Ka Mua Ka Muri

…is the name of today’s story at Fictive Dream.

Throughout the month of February 2023 I will be showing you illustrations I did for Flash Fiction February 2023 at Fictive Dream, an online magazine devoted to the short story.

Here’s the image editor Laura Black chose for this story, Ka Mua Ka Muri by Sandra Arnold.

And here is the artwork with the banner. Take a look at this image. And then…

Read the story at Fictive Dream.

10 thoughts on “Ka Mua Ka Muri

  1. Fictive Dream

    The narrator in Ka Mua Ka Muri by Sandra Arnold struggles with memories of an oppressive childhood in a coal mining area. This beautiful illustration mirrors the aerial view of a landscape with sooty buildings and pits that the narrator gives us as she soars above it all. The purple reminds us that she’s not the only to have been bruised by this environment. Most of all I love the sky which for me symbolises hope. This artwork perfectly complements the story and is gorgeous. Thank you, Claudia.

    1. Claudia McGill Post author

      I loved this story and it spoke to me personally. When I created this image I felt it portrayed a sense of floating or flying and I think it’s a wonderful fit. The dark colors once again could be heavy but the white spatters both emphasize the darkness and mitigate it so that it doesn’t overpower the turquoise, a lighter and warmer color. Once again I think it’s about contrast and how the colors play off each other.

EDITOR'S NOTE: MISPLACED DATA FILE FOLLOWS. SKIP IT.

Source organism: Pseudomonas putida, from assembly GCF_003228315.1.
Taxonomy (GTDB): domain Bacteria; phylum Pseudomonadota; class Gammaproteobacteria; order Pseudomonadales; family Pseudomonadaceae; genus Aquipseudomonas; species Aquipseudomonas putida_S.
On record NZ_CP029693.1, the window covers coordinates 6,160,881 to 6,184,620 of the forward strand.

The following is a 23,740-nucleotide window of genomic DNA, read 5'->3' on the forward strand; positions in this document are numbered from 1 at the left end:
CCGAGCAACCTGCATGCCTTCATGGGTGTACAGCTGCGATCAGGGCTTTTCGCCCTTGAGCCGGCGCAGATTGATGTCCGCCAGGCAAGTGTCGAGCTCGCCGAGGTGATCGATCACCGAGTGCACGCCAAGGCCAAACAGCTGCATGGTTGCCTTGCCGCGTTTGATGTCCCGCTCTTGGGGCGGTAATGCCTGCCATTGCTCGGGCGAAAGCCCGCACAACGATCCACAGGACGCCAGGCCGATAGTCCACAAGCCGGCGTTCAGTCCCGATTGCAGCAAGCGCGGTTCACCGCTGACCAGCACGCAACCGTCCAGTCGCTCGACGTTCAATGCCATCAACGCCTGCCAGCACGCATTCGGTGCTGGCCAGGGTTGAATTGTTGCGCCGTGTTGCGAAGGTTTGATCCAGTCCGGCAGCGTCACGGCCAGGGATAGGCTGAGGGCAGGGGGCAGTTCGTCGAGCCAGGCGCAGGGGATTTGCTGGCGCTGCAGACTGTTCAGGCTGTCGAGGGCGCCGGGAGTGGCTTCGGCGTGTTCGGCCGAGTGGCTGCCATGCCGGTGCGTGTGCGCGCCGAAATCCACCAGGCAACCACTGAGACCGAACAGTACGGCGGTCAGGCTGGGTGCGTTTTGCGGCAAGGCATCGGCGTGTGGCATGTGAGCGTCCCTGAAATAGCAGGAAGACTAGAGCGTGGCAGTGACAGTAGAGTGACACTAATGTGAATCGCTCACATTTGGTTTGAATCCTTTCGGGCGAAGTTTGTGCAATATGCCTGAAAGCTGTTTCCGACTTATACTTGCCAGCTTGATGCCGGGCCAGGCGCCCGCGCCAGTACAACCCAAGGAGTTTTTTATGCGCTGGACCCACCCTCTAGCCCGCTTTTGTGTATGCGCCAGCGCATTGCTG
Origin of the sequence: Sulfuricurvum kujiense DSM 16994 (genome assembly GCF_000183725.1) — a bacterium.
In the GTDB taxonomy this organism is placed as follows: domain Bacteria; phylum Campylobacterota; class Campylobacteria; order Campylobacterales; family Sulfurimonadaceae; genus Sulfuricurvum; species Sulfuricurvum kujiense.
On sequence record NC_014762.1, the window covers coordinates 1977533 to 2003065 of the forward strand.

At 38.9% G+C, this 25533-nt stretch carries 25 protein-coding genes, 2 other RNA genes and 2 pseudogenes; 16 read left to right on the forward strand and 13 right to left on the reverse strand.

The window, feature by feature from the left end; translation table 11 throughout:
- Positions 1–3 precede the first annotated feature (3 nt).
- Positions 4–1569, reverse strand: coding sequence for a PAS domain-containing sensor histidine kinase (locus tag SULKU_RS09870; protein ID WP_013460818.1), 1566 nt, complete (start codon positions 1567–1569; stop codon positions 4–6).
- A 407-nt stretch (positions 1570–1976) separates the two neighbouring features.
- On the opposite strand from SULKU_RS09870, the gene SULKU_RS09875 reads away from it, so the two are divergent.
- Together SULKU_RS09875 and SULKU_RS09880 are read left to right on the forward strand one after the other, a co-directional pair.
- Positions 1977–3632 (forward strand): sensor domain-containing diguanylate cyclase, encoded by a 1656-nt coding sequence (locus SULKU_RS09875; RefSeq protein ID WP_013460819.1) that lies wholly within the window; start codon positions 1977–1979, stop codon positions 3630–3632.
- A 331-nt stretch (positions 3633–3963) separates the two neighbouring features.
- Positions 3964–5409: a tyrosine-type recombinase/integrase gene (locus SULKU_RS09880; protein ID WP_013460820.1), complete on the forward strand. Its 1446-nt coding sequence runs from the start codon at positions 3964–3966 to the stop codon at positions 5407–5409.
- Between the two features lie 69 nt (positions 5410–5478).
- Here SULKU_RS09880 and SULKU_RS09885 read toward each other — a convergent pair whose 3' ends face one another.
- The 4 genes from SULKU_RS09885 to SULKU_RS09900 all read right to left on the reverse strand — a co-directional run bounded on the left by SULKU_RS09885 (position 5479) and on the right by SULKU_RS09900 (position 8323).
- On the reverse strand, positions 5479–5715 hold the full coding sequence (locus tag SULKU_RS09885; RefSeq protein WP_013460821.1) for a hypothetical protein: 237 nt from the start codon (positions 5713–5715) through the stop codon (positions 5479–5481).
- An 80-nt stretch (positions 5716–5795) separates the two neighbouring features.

2. memadtwo

    I was mesmerized by that painting even before I read the story. The image of an eternal dusk permeating that part of her life is very strong–I like how both the author and you create a space for her beyond its weight. (K)

    1. Claudia McGill Post author

      Thank you. I really liked this image as soon as I made it – I felt such a sense of flying and freedom despite the dark colors. Once again the contrasting spatters give them life and the turquoise gives a place for the eye to move to and escape (or linger, maybe?)

  3. Laura (PA Pict)

    When I first saw your illustration, I thought it was beautiful and enchanting in a magical sort of way (in part because I love the colour palette and the twinkling effect of the spatter) but I also thought there was maybe something brooding about it, maybe even ominous. Upon reading the story, I see that you have captured the tone of the story perfectly, both the oppression of the narrator’s childhood and the feeling of freedom she experiences. I very much identified with the narrator of the story so I very much like that your artwork and the story suggest escape and hope.

    1. Claudia McGill Post author

      Thank you. I really like how this image turned out. And for me I think the white spatters are the key. Without them, it’s just a lot of dark but with them, there is a sense of lightness, literal and also in the sense of floating or flying, hovering. I knew right away to stop at that point, the picture just looked like a place I’d like to be.

    1. Claudia McGill Post author

      Thank you. Since I have been illustrating stories for the past few years, I have become much more aware of how words and art can work together – and each make the other stronger. It has added to my enjoyment in taking in works that include both, now that I have tried it myself.

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